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Eastbound traffic from the Gardiner Expressway exits at the Jarvis St. off ramp on March 10, 2021.Fred Lum/the Globe and Mail

Something strange, unexpected and kind of neat is happening to the Gardiner Expressway.

The hulking elevated highway was built in the 1950s and 1960s at the behest of Frederick “Big Daddy” Gardiner, the domineering chairman of Metropolitan Toronto. Ever since, the roadway everyone simply calls “the Gardiner” has loomed like a great grey wall at the south end of Toronto’s downtown, cutting the city off from one of its natural glories: its island-girded harbour.

But over the past decade or so, the booming city has advanced southward to fill up much of the vacant and underused land on either side of the expressway. Office and condominium towers have sprouted to its north and south, creating a new, vitally urban neighbourhood, the South Core. Buildings now flank it for most of the central stretch, with more going up all the time. Travelling it by car is like passing through a canyon with walls of glass and steel, a thrilling big-city experience (if you’re not stuck in traffic).

This has changed the effect of the Gardiner completely. Once it stood alone, dominating the landscape. Now, with its enveloping curtain of high rises, it is barely visible from many vantage points. In effect, the Gardiner is disappearing. With bustling city life going on all around it, with streams of pedestrians passing beneath it on their way to work and home, it no longer stands as a psychological barrier between the city and the waterfront.

That in itself is great news. Toronto neglected its waterfront for decades. That is now changing as the long-promised redevelopment ramps up, with playful new parks and neighbourhoods. The fading of the Gardiner eases the transformation.

Something even more hopeful is happening underneath the Gardiner. The underside of an expressway is an unlovely thing. Huge pillars support a roof-like car deck. Traffic roars by above. But creative minds are starting to see this dead zone not as an eyesore but an asset.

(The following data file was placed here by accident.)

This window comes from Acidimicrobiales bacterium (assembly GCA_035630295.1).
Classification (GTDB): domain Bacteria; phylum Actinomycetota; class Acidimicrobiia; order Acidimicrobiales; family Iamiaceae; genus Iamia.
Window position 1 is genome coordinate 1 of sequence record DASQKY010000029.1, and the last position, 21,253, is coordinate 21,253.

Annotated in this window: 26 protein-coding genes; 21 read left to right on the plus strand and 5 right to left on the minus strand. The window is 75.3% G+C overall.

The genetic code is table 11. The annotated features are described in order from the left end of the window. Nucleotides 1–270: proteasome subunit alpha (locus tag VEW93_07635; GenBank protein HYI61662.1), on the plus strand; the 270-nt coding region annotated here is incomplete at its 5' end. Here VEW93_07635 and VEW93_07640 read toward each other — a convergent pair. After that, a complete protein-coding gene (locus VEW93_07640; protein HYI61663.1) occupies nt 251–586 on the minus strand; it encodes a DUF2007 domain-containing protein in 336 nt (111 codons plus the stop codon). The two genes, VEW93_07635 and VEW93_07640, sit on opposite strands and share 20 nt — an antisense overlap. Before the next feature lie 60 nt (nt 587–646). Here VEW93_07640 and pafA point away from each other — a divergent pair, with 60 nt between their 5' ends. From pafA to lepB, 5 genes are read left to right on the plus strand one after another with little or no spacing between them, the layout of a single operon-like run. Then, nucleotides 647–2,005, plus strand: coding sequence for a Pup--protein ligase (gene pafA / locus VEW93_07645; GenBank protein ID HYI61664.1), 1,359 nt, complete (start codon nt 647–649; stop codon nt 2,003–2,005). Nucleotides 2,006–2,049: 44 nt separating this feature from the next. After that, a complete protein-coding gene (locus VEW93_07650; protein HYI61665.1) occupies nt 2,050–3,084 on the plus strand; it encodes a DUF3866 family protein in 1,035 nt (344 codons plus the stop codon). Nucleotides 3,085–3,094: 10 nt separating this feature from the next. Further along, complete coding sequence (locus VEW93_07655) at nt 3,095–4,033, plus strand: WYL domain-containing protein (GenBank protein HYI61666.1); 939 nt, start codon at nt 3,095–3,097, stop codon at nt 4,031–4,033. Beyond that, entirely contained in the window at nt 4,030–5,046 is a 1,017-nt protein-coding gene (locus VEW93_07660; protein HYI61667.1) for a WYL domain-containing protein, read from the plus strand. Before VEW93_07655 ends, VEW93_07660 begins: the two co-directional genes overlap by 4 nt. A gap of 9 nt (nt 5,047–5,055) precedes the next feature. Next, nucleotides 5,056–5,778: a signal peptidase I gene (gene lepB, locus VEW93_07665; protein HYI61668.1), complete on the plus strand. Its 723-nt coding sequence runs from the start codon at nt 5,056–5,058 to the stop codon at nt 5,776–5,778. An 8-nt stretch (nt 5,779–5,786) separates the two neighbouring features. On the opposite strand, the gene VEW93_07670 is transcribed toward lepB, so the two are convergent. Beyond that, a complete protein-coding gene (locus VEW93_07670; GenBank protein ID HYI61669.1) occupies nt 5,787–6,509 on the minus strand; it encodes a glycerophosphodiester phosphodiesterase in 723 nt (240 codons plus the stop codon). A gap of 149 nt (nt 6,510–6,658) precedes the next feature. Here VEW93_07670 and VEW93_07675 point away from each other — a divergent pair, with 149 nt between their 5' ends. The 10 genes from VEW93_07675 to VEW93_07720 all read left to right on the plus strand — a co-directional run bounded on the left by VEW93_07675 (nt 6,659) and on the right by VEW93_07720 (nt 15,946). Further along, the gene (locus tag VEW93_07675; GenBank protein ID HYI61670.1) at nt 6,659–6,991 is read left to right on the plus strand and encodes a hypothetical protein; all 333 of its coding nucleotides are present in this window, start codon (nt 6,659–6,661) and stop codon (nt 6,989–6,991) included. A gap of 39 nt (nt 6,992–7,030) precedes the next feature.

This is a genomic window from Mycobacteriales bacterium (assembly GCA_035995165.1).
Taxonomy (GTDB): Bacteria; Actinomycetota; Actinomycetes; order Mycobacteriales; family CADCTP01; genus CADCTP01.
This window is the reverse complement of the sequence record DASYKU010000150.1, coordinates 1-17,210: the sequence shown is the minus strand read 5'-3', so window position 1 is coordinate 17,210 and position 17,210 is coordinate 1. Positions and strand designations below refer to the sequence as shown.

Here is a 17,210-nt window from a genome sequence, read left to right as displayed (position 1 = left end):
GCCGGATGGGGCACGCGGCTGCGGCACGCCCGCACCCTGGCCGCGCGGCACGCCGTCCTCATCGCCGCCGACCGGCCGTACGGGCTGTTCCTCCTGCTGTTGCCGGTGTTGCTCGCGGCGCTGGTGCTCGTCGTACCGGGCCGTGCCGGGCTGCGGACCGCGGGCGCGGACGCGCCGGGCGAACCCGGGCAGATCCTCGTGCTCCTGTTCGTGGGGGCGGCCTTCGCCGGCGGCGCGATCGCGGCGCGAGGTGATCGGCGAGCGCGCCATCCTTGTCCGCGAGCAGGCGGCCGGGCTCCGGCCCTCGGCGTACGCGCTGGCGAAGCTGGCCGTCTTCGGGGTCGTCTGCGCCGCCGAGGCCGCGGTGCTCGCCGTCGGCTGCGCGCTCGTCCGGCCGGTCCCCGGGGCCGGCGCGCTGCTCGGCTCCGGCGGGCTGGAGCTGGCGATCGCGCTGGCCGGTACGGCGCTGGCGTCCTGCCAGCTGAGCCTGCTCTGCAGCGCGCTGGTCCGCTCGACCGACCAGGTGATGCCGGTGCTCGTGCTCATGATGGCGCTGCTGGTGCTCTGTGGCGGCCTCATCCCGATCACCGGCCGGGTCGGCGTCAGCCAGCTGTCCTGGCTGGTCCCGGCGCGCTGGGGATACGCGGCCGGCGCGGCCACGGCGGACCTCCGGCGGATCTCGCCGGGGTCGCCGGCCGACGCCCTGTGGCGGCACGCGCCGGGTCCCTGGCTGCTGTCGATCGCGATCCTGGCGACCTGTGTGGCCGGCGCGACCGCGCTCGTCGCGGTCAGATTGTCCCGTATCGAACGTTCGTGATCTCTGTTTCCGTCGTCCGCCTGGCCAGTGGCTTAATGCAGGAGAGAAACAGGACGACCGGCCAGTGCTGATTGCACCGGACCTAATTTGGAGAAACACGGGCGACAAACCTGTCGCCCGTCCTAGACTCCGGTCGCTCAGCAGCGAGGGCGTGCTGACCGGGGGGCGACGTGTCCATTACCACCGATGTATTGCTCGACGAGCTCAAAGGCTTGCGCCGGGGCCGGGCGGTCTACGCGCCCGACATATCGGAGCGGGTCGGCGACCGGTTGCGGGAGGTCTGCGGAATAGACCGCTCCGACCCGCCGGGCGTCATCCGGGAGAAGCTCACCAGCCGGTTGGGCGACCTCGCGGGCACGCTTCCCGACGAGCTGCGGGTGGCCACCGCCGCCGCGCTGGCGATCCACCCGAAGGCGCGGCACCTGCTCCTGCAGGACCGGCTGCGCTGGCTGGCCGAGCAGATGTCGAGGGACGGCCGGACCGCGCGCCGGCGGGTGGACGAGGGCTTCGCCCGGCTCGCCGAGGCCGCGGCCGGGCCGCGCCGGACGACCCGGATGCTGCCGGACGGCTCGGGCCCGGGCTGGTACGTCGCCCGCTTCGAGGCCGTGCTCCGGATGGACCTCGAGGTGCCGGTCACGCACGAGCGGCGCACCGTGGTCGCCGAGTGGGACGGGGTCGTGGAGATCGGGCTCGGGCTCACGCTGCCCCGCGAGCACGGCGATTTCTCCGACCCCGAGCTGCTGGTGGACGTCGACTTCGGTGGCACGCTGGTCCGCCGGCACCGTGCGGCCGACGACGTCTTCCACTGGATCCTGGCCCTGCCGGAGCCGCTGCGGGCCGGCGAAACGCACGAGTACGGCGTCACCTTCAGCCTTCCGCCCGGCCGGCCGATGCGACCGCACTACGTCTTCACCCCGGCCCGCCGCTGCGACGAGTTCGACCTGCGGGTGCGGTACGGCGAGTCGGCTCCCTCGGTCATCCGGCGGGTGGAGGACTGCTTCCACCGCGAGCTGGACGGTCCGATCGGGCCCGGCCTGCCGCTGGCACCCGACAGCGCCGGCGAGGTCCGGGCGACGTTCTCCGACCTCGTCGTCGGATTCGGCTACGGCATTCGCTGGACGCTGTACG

A quirky park, the Bentway, opened under a part of the Gardiner in 2018. It was an immediate success, drawing throngs to its skating trail, splash pad and landscaped paths.

There are plans to extend it to the east and west. One part of the vision calls for a whimsical pedestrian bridge suspended under the expressway and held up by cables. A park to be created close by is to include an interactive waterfall and an artificial hill with views to the lake.

The parks are only a start. A handsome government liquor store has opened under one section of the expressway, as if that were the most natural place in the world for a liquor store to be. In the same area, near a newly opened supermarket, developers are hoping to build a shopping complex with underground floors. Visitors will see the exposed foundations of the Gardiner’s massive pillars. An artist’s conception of its above-ground spaces shows musicians playing, people walking their dogs and reflective shapes slung from the expressway’s underside to brighten the area.

All of this is part of a wider movement to find new uses for aging industrial buildings and bits of urban infrastructure. Instead of tearing them down or leaving them to rot, cities are turning them into lively public spaces. The most famous example is New York’s High Line. It draws throngs to the innovative park built on an abandoned elevated railway line. Across the East River, Brooklyn is planning to enliven the spaces underneath an elevated highway, Bentway style. Miami, too, wants to create a linear park and public-art destination under its Metrorail commuter line.

The effort to transform the Gardiner is the most ambitious of these projects. It may end up being the most ambitious anywhere. A big, costly renovation of the aging expressway itself is also under way, spurring city planners and urban thinkers to seize the opportunity to exploit the spaces under and around it. A further spur comes from the waterfront redevelopment push and a plan to rethink nearby Exhibition Place, home of the Canadian National Exhibition. Architects, artists, developers, park people, city councillors – everyone is excited about the possibilities.

It is all quite marvellous and, yes, unexpected. If you had said in 1975 that the Gardiner would one day be flanked by glittering skyscrapers, that people would be skating underneath it and that its shadowed underside would one day become a place to display public art and creative landscaping – well, you would have been laughed out of the room.

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